Launching Generic Attacks on iOS with Approved Third-Party Applications
iOS is Apple’s mobile operating system, which is used on iPhone, iPad and iPod touch. Any third-party applications developed for iOS devices are required to go through Apple’s application vetting process and appear on the official iTunes App Store upon approval. When an application is downloaded from the store and installed on an iOS device, it is given a limited set of privileges, which are enforced by iOS application sandbox. Although details of the vetting process and the sandbox are kept as black box by Apple, it was generally believed that these iOS security mechanisms are effective in defending against malwares.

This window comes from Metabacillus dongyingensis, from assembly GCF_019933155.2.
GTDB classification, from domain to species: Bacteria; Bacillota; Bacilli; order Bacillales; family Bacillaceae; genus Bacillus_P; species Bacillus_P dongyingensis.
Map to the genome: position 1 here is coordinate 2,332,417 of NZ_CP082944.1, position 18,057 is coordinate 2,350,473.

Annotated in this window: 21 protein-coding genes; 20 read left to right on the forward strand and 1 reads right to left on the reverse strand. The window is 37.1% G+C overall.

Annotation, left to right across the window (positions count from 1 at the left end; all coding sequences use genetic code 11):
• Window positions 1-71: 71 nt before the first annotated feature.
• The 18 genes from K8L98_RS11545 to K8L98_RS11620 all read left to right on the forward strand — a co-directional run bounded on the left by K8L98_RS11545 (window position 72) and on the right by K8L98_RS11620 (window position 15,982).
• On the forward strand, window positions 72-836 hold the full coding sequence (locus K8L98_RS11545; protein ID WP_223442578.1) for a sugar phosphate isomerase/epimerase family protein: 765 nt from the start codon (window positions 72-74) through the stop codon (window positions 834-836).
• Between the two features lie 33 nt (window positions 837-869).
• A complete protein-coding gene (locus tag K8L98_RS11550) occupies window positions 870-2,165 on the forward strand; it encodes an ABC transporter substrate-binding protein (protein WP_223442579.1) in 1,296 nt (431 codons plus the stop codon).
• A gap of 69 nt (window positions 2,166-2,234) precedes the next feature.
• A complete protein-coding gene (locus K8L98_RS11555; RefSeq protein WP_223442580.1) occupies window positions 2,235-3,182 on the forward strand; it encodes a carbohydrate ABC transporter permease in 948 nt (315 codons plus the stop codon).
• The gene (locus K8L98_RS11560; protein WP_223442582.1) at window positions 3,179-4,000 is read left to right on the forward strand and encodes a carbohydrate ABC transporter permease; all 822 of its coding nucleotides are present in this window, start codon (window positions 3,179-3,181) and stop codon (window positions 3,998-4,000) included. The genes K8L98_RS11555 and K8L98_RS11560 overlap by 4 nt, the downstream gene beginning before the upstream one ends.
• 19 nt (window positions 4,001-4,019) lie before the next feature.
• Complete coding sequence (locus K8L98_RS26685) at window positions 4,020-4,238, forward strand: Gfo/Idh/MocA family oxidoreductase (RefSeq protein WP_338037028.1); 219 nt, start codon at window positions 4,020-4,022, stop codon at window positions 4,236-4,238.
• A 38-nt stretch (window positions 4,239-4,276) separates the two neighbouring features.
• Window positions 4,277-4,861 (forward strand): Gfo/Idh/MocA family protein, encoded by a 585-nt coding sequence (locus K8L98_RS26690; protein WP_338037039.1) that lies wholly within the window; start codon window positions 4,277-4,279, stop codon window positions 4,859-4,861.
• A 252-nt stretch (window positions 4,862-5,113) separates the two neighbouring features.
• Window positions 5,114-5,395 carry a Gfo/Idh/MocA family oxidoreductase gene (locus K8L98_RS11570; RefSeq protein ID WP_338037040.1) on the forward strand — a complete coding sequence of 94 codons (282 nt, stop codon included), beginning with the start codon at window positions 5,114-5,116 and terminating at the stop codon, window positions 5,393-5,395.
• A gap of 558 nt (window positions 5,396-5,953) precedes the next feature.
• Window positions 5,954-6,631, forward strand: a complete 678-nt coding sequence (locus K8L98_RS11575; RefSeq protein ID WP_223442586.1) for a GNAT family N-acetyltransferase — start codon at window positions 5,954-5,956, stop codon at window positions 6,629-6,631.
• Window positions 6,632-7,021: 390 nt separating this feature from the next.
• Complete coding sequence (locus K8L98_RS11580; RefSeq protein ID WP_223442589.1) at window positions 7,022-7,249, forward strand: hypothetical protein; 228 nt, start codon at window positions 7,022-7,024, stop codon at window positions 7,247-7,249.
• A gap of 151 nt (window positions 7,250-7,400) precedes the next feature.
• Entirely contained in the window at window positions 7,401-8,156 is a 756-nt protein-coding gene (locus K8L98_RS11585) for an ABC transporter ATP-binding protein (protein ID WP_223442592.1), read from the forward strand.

In this paper, we propose a generic attack vector that enables third-party applications to launch attacks on non-jailbroken iOS devices. Following this generic attack mechanism, we are able to construct multiple proof-of-concept attacks, such as cracking device PIN and taking snapshots without user’s awareness. Our applications embedded with the attack codes have passed Apple’s vetting process and work as intended on non-jailbroken devices. Our proof-of-concept attacks have shown that Apple’s vetting process and iOS sandbox have weaknesses which can be exploited by third-party applications. We further provide corresponding mitigation strategies for both vetting and sandbox mechanisms, in order to defend against the proposed attack vector.
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